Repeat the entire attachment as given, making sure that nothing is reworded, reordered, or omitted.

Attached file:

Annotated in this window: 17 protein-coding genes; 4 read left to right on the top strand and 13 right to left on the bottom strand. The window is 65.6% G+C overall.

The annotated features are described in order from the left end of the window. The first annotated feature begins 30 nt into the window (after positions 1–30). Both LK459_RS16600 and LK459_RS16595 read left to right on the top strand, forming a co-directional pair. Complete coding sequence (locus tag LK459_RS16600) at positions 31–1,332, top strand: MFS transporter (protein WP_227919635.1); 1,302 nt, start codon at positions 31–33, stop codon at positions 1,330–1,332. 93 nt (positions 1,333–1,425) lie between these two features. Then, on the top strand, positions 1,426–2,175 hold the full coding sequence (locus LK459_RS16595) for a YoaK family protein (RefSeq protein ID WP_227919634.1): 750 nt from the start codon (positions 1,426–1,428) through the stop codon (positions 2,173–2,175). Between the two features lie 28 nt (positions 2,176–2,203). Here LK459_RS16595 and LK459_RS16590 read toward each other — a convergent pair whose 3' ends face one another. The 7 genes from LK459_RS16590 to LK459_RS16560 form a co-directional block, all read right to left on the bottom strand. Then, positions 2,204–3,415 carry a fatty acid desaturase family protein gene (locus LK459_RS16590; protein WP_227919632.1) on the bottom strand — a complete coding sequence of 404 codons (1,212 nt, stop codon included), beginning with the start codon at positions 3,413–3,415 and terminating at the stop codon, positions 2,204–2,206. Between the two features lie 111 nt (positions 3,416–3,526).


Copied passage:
Annotated in this window: 17 protein-coding genes; 4 read left to right on the top strand and 13 right to left on the bottom strand. The window is 65.6% G+C overall.

The annotated features are described in order from the left end of the window. The first annotated feature begins 30 nt into the window (after positions 1–30). Both LK459_RS16600 and LK459_RS16595 read left to right on the top strand, forming a co-directional pair. Complete coding sequence (locus tag LK459_RS16600) at positions 31–1,332, top strand: MFS transporter (protein WP_227919635.1); 1,302 nt, start codon at positions 31–33, stop codon at positions 1,330–1,332. 93 nt (positions 1,333–1,425) lie between these two features. Then, on the top strand, positions 1,426–2,175 hold the full coding sequence (locus LK459_RS16595) for a YoaK family protein (RefSeq protein ID WP_227919634.1): 750 nt from the start codon (positions 1,426–1,428) through the stop codon (positions 2,173–2,175). Between the two features lie 28 nt (positions 2,176–2,203). Here LK459_RS16595 and LK459_RS16590 read toward each other — a convergent pair whose 3' ends face one another. The 7 genes from LK459_RS16590 to LK459_RS16560 form a co-directional block, all read right to left on the bottom strand. Then, positions 2,204–3,415 carry a fatty acid desaturase family protein gene (locus LK459_RS16590; protein WP_227919632.1) on the bottom strand — a complete coding sequence of 404 codons (1,212 nt, stop codon included), beginning with the start codon at positions 3,413–3,415 and terminating at the stop codon, positions 2,204–2,206. Between the two features lie 111 nt (positions 3,416–3,526).